News Release

Program Supplies Role Models to High-Need Schools

Mar 7, 2005

Every day, Charles White strives to set a positive example for his 5th grade students at Port Towns Elementary School in Bladensburg, MD.  White is concerned about the lack of positive male role models for children in inner-city, urban communities. 

 

“As an African American male who grew up in the inner-city environment, I feel that I can relate to the children I teach,” says White, a former U.S. Postal Service employee and participant in the Transition to Teaching Program.  “My desire has been to be a positive role model in the community and in front of the classroom instead of being stereotyped as the one who cleans it up.” 

 

Fellow Port Towns Elementary School teacher and Transition to Teaching participant Rodney Carter shares White’s sentiment.  “If you take a look at any childcare center, preschool, or elementary school, you will see that there are very few men who work with young children,” Carter says. 

 

Annually 12,000 new teachers must be recruited to meet the demands of the region’s school systems, especially at high-need schools in urban, inner-city communities.  The region is currently losing certified teachers at a much faster pace than new teachers can be recruited. 

 

The Transition to Teaching Program, a public/private partnership started in 2003 between the U.S. Department of Education, Howard University’s School of Education, Community Teachers Institute and the Metropolitan Washington Council of Governments, helps address this issue by fast-tracking the training for qualified individuals and providing mentor support once they are placed in teaching positions.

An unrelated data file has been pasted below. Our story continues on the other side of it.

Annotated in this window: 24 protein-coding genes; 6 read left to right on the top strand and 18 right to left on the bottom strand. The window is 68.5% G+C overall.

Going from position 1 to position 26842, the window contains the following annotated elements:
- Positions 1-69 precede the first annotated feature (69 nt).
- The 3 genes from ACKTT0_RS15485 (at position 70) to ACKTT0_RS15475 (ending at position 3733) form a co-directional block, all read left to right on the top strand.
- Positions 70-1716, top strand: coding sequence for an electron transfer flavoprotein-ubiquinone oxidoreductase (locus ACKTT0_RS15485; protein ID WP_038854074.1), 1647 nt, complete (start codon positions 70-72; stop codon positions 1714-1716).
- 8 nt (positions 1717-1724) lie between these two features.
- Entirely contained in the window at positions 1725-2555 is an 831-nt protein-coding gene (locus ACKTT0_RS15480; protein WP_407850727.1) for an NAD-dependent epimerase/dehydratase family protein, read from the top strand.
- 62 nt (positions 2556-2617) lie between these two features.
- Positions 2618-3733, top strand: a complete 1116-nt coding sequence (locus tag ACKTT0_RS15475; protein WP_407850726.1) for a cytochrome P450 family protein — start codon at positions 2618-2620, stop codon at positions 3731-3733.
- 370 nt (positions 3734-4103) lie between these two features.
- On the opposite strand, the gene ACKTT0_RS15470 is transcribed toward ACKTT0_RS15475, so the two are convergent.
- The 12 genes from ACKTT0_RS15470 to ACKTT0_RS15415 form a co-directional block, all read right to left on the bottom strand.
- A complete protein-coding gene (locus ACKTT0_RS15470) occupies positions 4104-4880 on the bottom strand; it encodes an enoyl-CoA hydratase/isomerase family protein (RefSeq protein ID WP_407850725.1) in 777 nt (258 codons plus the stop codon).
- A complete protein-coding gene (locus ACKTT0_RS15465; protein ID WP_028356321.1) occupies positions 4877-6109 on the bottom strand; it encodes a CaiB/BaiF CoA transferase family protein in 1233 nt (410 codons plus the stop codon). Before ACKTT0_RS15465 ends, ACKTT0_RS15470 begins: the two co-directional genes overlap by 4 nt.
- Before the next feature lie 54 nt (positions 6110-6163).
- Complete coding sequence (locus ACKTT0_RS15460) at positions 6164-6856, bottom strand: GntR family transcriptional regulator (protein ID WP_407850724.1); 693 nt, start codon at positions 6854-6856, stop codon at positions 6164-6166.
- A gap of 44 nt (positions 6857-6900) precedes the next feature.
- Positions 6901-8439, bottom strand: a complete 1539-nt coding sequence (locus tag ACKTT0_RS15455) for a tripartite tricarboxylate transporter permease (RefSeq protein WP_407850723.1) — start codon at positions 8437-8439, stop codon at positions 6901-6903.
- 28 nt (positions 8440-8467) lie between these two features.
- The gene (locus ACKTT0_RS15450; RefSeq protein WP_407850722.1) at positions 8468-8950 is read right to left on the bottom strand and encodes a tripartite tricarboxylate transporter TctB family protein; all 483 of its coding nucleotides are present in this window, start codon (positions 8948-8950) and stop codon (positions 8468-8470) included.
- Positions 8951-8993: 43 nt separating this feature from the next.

The program recruits both mid-career professionals and recent college graduates to be trained as teachers.  Participants in the program, like White and Carter, receive a three-year contract to teach in the region’s high-need school districts (such as the District of Columbia, Prince George’s County and Alexandria City) as they continue coursework toward certification and credits that can be applied towards a Master’s degree.

 

“I want to give back to a profession that gave so much to me and made me the person that I am today.  Teaching is my way of giving back,” White says.  “I hope that one day some of [my students] will grow up to be teachers as well.”

 

About a third of the program’s graduates have been men.  Mid-career professionals who become teachers include more men from racial and ethnic minority groups when compared to people entering the teaching profession right out of college. 

 

Howard University is accepting applications until April 15, 2005 for the 2004-2005 academic year. 

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